Mansimran Kaur

New Delhi, June 2, 2022: Referring to Entries nos.1 to 9 of the Seventh Schedule of the Arbitration and Conciliation Act, 1996 which relate to an arbitrator’s relations with the parties or the counsel, the Delhi High Court has opined that the plain language of Entry no. 9 indicates that it is not the legislative intent to render a distant relative of the parties to be ineligible for being appointed as an arbitrator, if both the parties so agree.

While observing that Explanation 1 to the Seventh Schedule refers “close family member”  to a spouse, sibling, child, parent or life partner, the Bench of Justice Vibhu Bakhru has dismissed the petition filed under Sections 14 (2) and 15 praying that the mandate of the sole Arbitrator shall be terminated and an independent be appointed in his place, as the arbitrator was claimed to be in close relationship to one of the parties by the petitioner. 

It was the case of the petitioner that the sole Arbitrator was ineligible to act as an Arbitrator as per Section 12(5) of the A&C Act. He further claimed that the Arbitrator was related to the parties and they had not entered into agreement wherein they waived their right to waive the ineligibility. It was also claimed that the Arbitrator conducted the proceedings in a biased manner and the Arbitrator passed orders against the persons, who were not signatories to the Arbitration agreement or the arbitral proceedings. 

While going through the facts, the Court was apprised of the agreement wherein it was stated that in case of any dispute, the matter should be referred to Arbitration. Thereafter, the Court noted that the petitioner had also filed an application under Section 16 read with Sections 12 (5) and 14 wherein he prayed that he would not participate in the arbitral proceedings on the ground that he was not aware of Section 12 (5) at the time when he agreed for referring the disputes to the Arbitrator. The Arbitrator had rejected this application.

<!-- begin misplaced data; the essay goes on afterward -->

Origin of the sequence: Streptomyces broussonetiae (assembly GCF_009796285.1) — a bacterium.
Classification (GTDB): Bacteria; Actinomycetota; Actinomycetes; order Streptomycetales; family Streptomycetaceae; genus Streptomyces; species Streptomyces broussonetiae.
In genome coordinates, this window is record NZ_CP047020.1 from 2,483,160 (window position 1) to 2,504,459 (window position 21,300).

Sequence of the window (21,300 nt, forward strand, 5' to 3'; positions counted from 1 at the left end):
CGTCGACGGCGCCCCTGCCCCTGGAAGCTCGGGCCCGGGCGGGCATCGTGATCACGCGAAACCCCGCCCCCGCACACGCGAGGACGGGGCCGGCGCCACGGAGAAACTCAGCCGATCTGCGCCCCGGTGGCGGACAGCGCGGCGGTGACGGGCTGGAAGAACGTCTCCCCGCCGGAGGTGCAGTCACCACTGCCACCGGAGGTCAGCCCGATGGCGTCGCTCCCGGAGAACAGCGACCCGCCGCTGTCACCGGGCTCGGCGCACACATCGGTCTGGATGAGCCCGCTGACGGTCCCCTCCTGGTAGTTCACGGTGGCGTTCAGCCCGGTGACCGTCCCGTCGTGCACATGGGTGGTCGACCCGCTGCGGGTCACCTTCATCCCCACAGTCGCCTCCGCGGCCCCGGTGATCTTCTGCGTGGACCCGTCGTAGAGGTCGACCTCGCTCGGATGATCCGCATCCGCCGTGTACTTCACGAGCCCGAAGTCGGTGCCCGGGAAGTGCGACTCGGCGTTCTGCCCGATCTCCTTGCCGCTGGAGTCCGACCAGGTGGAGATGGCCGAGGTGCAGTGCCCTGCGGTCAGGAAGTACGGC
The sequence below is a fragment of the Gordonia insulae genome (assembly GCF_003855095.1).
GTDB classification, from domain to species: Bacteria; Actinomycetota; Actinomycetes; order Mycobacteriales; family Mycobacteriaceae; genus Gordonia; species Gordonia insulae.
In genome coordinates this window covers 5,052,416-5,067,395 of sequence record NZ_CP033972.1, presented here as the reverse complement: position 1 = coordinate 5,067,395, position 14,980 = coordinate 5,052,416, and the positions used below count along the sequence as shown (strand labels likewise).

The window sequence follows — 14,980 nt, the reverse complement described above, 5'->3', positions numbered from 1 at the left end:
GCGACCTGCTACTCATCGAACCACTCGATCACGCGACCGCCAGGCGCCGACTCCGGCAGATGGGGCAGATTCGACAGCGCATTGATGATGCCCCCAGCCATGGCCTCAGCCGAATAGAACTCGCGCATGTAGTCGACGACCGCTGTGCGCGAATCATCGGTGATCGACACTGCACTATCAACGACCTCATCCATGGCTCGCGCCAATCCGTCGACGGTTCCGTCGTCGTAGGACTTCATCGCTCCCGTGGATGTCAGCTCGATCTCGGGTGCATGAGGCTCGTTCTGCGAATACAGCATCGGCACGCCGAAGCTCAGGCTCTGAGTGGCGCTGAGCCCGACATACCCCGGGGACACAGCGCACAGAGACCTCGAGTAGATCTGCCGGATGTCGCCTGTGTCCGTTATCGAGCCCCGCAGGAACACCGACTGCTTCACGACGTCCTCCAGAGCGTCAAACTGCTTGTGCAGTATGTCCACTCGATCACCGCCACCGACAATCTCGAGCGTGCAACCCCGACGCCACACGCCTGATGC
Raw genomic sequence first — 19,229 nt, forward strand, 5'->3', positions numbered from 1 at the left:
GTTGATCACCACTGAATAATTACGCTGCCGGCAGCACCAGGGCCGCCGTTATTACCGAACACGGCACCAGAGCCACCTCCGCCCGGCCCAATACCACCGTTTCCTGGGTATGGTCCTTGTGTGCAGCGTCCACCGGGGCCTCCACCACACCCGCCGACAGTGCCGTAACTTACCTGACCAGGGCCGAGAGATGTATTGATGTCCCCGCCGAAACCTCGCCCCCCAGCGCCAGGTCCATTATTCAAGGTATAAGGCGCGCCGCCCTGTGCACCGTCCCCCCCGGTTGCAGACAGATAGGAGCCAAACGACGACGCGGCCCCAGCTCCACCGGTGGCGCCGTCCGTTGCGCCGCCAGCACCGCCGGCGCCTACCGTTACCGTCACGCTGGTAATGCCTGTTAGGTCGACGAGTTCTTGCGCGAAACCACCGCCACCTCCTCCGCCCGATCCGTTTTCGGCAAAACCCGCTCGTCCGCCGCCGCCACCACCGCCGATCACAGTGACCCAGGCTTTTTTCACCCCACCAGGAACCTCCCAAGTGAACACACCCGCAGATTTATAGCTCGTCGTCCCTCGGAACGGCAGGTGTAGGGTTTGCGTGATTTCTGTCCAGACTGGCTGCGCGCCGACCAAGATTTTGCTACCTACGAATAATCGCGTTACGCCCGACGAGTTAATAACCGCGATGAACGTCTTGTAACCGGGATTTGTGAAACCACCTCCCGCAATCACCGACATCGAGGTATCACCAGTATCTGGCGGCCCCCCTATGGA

Referring to the seventh schedule and Section 12 (5), the Bench held that the expression “ close family relationship” indicates  that the Arbitrator should have a close family relationship with one of the parties and merely being related to the parties is not sufficient, the Court noted. The Bench was of the view that the family relationship between the Arbitrator and the parties couldnot be described as a close family relationship. The Court noted that the Arbitrator’s son is married to the daughter of the eldest brother of the parties and the Arbitrator is not from the same family as that of the parties. It was also clarified by the Bench that the close family relationship of A with B and B with C does not necessarily mean that A and C also have a close family relationship. 

Thus, in view of the aforesaid observations, the Court concluded that the present petition was meritless and accordingly the petition was dismissed. 

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